I knew I couldn't continue to fight without air. I also knew that, apparently due to some genetic mutation, manatees are air breathers too. He probably needed air as bad as I did. As a last ditch effort, I dropped my weight belt, pulled both CO2 cartridges on my surplus UDT vest, and held on tight. We slowly started towards the surface, only 10 feet away. Unfortunately, the 70 pounds I had gained during the off season had finally caught up with me. Inflated, my vest was much too tight and seriously restricted the blood flow to my brain. Only inches away from the air we both needed so badly, we struggled desperately for our lives.
The last thing I remember is losing all peripheral vision and, for some unexplainable reason, thinking how unfortunate it was that I would never be able to finish the liquor in my decorative Elvis decanter. Then everything went black.
The next thing I knew I was in the boat lying on my back with an oxygen mask over my face. The divemaster, whom I specifically remember hearing refer to me as "that asshole", said he thought that I may have embolized and that they were going to evacuate me by helicopter. I lacked the strength to tell him that I would have gladly preferred an air embolism over the horrifying experience I had just endured. Apparently, the attack happened so fast that no one saw what really happened. By the time they turned the boat around and got back to the position where I had jumped off, I was floating on the surface unconscious.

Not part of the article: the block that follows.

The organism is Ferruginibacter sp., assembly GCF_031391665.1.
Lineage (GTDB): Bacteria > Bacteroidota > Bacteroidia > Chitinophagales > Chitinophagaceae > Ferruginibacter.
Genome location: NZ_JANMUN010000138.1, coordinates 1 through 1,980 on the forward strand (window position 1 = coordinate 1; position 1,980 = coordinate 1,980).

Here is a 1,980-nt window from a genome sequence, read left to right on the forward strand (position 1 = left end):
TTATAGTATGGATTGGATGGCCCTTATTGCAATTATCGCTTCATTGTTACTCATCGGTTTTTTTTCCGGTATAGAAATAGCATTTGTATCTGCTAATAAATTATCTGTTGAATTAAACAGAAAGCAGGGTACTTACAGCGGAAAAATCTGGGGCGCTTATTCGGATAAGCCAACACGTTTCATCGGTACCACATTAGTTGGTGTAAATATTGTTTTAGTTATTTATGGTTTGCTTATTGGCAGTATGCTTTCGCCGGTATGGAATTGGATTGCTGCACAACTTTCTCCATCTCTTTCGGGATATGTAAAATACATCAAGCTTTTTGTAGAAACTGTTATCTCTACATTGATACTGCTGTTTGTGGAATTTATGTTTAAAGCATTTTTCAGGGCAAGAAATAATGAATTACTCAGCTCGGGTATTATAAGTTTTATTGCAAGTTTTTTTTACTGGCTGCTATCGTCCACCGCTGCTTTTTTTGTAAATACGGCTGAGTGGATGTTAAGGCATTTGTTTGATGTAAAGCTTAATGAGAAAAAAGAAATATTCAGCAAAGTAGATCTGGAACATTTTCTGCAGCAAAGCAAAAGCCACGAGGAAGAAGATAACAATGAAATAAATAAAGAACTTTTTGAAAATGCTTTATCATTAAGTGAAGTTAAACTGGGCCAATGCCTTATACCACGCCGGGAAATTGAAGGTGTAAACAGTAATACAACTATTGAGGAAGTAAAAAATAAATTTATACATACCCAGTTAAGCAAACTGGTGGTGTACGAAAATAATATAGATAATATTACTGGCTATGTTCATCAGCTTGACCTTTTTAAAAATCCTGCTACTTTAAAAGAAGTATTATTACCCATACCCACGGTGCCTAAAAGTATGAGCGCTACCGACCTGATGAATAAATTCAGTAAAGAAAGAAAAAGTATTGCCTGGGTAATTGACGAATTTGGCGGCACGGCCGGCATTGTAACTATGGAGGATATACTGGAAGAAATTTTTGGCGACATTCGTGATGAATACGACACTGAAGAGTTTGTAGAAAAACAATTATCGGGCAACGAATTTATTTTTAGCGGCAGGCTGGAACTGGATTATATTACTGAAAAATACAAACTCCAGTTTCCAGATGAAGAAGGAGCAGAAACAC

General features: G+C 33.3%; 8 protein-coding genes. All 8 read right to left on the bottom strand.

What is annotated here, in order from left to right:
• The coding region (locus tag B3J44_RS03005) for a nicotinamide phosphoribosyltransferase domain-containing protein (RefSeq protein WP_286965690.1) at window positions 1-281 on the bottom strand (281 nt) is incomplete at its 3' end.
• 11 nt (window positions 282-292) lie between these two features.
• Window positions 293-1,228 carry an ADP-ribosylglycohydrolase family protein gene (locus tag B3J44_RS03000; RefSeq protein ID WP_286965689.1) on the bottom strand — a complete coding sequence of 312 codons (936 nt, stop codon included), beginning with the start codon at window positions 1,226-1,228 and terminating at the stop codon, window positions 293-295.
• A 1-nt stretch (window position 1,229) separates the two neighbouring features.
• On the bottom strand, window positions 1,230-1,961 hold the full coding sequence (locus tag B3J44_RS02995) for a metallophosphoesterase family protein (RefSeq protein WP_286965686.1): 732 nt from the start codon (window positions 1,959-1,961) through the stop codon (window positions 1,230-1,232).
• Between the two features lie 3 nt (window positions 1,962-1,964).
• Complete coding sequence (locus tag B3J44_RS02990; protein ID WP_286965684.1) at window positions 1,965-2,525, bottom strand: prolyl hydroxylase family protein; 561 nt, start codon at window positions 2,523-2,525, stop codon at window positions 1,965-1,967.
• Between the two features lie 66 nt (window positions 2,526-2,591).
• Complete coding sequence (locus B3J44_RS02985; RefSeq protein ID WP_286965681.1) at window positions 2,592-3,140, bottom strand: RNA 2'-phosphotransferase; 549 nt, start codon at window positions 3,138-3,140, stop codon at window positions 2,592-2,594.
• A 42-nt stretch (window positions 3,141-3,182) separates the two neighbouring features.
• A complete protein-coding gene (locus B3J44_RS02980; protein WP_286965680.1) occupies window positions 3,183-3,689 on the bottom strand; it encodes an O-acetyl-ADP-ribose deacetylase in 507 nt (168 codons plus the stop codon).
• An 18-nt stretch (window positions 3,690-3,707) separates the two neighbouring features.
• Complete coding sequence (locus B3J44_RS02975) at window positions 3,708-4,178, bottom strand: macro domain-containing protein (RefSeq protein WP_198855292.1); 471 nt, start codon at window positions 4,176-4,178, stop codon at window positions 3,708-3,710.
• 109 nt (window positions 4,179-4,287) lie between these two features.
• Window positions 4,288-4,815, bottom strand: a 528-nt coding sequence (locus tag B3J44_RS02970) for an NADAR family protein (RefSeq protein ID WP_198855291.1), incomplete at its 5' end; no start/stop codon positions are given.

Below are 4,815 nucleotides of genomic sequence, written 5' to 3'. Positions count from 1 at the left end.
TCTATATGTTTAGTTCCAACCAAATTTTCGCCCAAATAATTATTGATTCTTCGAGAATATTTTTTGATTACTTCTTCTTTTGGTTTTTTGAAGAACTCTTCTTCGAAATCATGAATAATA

I've spent hours analyzing the events of that day and I've learned several things. First, never believe advertisements in dive magazines. Some resort operators will do anything to convince you that their operations are safe. Second, never do a giant stride entry from a moving boat. A forward roll would probably work much better. Third, replace rubber mask and fin straps with stainless steel hose clamps. Forth, redundancy, redundancy, redundancy. Always carry a minimum of three means of self defense. Finally, life can be taken away in the blink of an eye - if there's any booze left in your Elvis decanter, drink it now while you still have the chance.
During the dull winter months Mike has inspirations of humor which surface during long hours of cleaning and restoring nautical artifacts. (See "Artifacts") This picture was taken on the rear deck of the M.V. Thorfinn in Truk Lagoon in February 1997.